What Does The Future Of E-Scooters Look Like?
23fbf6a0a463ab8734e59145c4250c5f99838ed4_117556794_320738965953874_3811173136417437059_n

What Does The Future Of E-Scooters Look Like?

Trials for e-scooters have become more and more frequent over this past year. Starting in Middlesbrough up to the most recent in London, the government has been testing to see how electric scooters can be implemented safely into everyday life. Private e-scooters are, of course, still banned from use on UK public roads, footpaths and cycle lanes. But with the progression currently being seen, who can say where we will be in the next 12 months? We certainly cannot rule out any law changes whatsoever, that is for sure.

At Dirt E-Scooters, we believe that e-scooters can be the most convenient form of transport and have the power to impact our environment positively. With the government’s pledge to reduce emissions by 78% before 2035, there has to be a future where electric scooters are present. But what would that actually look like?

Rules to take away from the current trials

To get a clear grasp of what the future may look like, we would first have to consider the present. And the obvious way to do that would be by learning from the current trials. In London, for example, the e-scooters have been set to 12.5mph rather than the 15.5mph seen nationally. Other features such as e-learning safety courses and geo-fencing to stop the vehicles leaving the area are also incorporated into the scheme.

The main area of contention surrounds the safety of pedestrians on the roads and pavements, hence the lower speeds and e-learning courses. In the past, there have been a number of incidents that have led to the injury of pedestrians. In due course, we will learn how many incidents occur during these trials. It is unsure as of yet how many have, but we will understand if there will be further law changes at the end of the trials.

One main safety concern, however, is the lack of helmets within specific trials. This point has been brought up during the London trials and is a surprising one, to say the least. Sure, the e-scooters are capped at lower speeds, but that does not mean accidents still do not occur. A rider could be forced to move out of the way of an oncoming obstacle and be thrown straight into traffic. Helmets should be essential 100% of the time.

How will private e-scooters be implemented?

We have to address the current elephant in the room and be completely serious about how this may play out. The differences between private and trial e-scooters can be monumental. Our range of WEPED electric scooters is much more advanced than the likes of a Lime or Ginger model, as seen in the trials. Take the FS, for example; it can get up to a maximum of 120km/h – around 75mph roughly. That is SIX times the top speed of a London e-scooter. Also, there is a price difference. The FS costs around £7,000, and the trial e-scooters are a few pence per minute. There are obvious parallels that need to be identified before anything else happens.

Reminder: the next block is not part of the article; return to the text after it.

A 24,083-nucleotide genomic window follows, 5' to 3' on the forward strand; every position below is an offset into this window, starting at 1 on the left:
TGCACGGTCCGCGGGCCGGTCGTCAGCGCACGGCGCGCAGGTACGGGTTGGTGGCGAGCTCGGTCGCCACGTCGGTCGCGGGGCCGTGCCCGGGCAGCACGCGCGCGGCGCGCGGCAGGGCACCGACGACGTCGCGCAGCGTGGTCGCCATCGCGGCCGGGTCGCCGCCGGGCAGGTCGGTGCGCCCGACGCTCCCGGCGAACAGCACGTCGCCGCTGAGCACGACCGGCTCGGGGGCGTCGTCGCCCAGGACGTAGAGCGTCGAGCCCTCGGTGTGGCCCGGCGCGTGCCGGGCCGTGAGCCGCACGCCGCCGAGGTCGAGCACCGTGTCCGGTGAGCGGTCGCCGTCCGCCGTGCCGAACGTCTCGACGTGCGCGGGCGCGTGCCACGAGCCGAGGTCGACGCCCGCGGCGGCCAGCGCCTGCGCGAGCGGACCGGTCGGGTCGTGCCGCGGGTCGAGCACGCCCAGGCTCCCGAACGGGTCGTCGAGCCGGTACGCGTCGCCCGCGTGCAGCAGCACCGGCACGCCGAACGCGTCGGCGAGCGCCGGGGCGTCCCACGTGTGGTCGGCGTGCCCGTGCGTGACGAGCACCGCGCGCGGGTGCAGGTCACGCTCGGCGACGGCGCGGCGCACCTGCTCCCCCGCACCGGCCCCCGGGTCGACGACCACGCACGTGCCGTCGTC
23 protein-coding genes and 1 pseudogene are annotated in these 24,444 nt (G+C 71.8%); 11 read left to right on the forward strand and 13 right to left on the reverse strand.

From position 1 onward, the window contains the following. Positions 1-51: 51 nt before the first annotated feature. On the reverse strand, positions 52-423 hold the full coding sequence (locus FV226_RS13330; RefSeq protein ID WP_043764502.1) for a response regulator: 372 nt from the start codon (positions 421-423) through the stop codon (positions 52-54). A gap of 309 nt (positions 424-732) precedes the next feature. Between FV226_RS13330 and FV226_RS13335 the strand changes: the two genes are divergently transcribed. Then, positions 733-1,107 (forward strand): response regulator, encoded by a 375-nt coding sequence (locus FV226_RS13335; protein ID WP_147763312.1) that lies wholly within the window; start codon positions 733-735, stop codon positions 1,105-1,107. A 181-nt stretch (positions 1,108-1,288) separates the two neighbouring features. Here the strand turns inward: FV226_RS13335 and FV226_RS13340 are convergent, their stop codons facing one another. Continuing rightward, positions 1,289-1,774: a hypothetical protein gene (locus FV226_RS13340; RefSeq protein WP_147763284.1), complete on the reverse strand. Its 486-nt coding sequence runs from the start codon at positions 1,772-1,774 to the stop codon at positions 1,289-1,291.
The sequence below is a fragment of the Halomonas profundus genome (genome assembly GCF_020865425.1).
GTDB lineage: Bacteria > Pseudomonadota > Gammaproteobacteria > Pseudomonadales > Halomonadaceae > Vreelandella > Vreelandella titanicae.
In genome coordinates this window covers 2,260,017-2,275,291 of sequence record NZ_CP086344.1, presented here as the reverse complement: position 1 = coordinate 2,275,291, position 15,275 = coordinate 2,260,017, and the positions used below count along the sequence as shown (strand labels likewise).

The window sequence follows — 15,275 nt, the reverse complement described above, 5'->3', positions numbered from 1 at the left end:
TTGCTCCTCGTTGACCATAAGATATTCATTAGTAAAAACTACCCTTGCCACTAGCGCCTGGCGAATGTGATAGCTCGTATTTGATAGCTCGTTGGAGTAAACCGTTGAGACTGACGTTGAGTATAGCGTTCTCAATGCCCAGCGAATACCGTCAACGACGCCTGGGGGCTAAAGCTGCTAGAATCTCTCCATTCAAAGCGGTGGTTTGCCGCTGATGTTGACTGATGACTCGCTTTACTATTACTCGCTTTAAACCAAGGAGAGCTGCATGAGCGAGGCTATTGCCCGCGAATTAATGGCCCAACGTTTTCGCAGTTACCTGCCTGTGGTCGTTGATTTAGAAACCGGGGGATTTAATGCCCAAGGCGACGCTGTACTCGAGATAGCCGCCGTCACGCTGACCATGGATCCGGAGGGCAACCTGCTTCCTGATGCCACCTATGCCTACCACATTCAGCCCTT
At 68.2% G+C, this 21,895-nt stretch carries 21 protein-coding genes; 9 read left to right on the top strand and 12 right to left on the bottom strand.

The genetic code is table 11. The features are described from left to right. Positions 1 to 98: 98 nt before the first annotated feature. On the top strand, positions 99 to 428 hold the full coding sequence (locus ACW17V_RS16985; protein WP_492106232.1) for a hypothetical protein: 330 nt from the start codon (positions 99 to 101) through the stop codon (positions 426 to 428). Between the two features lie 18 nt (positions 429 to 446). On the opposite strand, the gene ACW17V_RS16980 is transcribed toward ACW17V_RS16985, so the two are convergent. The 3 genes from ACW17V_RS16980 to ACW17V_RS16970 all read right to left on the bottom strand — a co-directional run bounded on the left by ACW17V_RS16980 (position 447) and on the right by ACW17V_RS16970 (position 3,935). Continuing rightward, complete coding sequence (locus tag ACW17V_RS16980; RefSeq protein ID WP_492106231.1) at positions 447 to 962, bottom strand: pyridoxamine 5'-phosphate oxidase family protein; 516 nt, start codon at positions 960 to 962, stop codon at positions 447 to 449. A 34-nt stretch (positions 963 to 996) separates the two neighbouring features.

At this current moment, we can only speculate about the changes. But there can be solutions to these problems for private e-scooters to become legal. The first being that they must be road-only vehicles. Anyone found riding the e-scooters on pavements must be punished just as they would with a motorbike or other vehicle.

The government could also regulate the vehicles precisely as they would with motorbikes. Treat them the same, and the problem of people misusing them will start to dissipate. Once there are proper laws in place, people will follow them.

Lastly, they could perhaps consider a mixture of trial e-scooters and private e-scooters. The private e-scooters must keep to all the road rules while the trial versions are slowed down to an absolute minimum to avoid pedestrians being struck. Things must be put in place to show a clear difference between the two, but it is another possibility.

So, what may happen if private e-scooters are legalised?

Say that in a year or two from now, private e-scooters are actually legalised for use on UK public roads. There would be huge potential for prices to rise exponentially. When people are wise to this change, the demand will come with it naturally. The MAIKE MK8 could be double, maybe even triple, the price that it is now. The parts for upgrading and adding towards the products could also see hikes as a result.

As has been the case during this whole ordeal, e-scooters have grown in popularity despite the restrictive rules. Those who pick up on this trend early enough will reap the benefits down the line. Investing in a good quality e-scooter could prove to be worthwhile in the future, not to mention the benefits it brings in the present. Imagine being left out due to being priced out of a purchase. Not a great feeling, is it?!

The trend is going to become more than just a trend. It is set to continue growing, and the government will be finding ways to implement them onto our roads to hit their environmental targets. So, it is just a matter of time when it comes down to it.

Final words

We believe the future for e-scooters looks incredibly bright. They offer so many advantages, but they need more regulation and testing before they can become part of our everyday lives. With more time to assess the situation and gather information from the trials, the government can begin to take a more refined approach as a whole.

If you are interested in owning an electric scooter for yourself, please feel free to browse our shop and see what interests you. We have all the latest e-scooter products at your fingertips waiting to be purchased. For more information, get in touch with us, and we will do our best to help you find what you need!

Share this post

Share on facebook
Share on google
Share on twitter
Share on linkedin
Share on pinterest
Share on print
Share on email
Scroll to Top